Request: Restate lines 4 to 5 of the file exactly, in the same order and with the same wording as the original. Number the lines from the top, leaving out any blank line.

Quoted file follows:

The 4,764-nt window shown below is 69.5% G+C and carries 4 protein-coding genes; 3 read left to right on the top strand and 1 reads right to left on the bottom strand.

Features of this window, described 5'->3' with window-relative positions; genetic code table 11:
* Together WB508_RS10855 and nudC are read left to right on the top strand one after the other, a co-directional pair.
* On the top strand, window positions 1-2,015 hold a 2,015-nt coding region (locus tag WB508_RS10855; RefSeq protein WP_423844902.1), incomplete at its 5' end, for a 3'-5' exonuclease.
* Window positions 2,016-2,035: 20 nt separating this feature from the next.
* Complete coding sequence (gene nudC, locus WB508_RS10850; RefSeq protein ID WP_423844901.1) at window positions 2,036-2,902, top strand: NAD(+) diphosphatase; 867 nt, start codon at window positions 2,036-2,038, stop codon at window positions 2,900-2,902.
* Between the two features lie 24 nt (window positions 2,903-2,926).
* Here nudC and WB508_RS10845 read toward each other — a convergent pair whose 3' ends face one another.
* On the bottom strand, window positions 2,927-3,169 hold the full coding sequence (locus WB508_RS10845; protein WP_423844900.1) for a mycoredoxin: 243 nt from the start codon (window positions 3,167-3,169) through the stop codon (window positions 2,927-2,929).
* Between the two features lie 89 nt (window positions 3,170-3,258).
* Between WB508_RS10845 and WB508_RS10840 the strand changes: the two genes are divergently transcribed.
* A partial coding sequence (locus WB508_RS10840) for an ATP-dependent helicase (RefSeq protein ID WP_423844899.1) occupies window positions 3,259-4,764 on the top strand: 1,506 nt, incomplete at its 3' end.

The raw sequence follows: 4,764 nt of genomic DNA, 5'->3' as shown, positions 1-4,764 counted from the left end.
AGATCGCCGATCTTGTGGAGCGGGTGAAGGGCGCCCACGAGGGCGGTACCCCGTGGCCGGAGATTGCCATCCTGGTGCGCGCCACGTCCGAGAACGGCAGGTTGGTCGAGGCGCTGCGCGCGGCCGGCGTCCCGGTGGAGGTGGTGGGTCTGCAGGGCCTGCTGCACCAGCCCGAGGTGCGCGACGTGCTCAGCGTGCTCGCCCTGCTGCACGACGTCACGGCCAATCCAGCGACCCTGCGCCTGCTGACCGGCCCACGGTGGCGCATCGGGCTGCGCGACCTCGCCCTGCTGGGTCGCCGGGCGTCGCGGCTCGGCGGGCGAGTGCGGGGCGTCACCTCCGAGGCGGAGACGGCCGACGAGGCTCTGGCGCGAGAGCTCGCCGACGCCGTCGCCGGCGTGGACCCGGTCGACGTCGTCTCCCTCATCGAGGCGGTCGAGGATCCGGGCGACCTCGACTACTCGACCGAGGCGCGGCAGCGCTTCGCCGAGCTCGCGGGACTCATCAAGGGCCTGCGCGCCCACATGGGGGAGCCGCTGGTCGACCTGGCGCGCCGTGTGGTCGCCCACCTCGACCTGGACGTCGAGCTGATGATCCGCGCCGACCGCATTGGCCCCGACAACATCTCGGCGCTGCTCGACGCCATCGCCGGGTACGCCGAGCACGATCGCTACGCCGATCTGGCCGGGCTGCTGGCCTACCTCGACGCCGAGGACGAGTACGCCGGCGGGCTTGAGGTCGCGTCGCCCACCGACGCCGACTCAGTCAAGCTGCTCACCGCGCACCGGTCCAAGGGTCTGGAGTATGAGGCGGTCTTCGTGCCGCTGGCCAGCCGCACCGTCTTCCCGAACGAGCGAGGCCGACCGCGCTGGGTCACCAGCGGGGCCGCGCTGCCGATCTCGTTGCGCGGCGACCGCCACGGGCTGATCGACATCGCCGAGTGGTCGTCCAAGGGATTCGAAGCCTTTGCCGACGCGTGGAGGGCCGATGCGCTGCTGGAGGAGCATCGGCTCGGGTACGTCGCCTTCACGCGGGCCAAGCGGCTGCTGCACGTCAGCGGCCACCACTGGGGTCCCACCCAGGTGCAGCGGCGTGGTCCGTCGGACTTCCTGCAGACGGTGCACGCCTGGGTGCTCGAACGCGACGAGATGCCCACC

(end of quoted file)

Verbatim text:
* On the top strand, window positions 1-2,015 hold a 2,015-nt coding region (locus tag WB508_RS10855; RefSeq protein WP_423844902.1), incomplete at its 5' end, for a 3'-5' exonuclease.
* Window positions 2,016-2,035: 20 nt separating this feature from the next.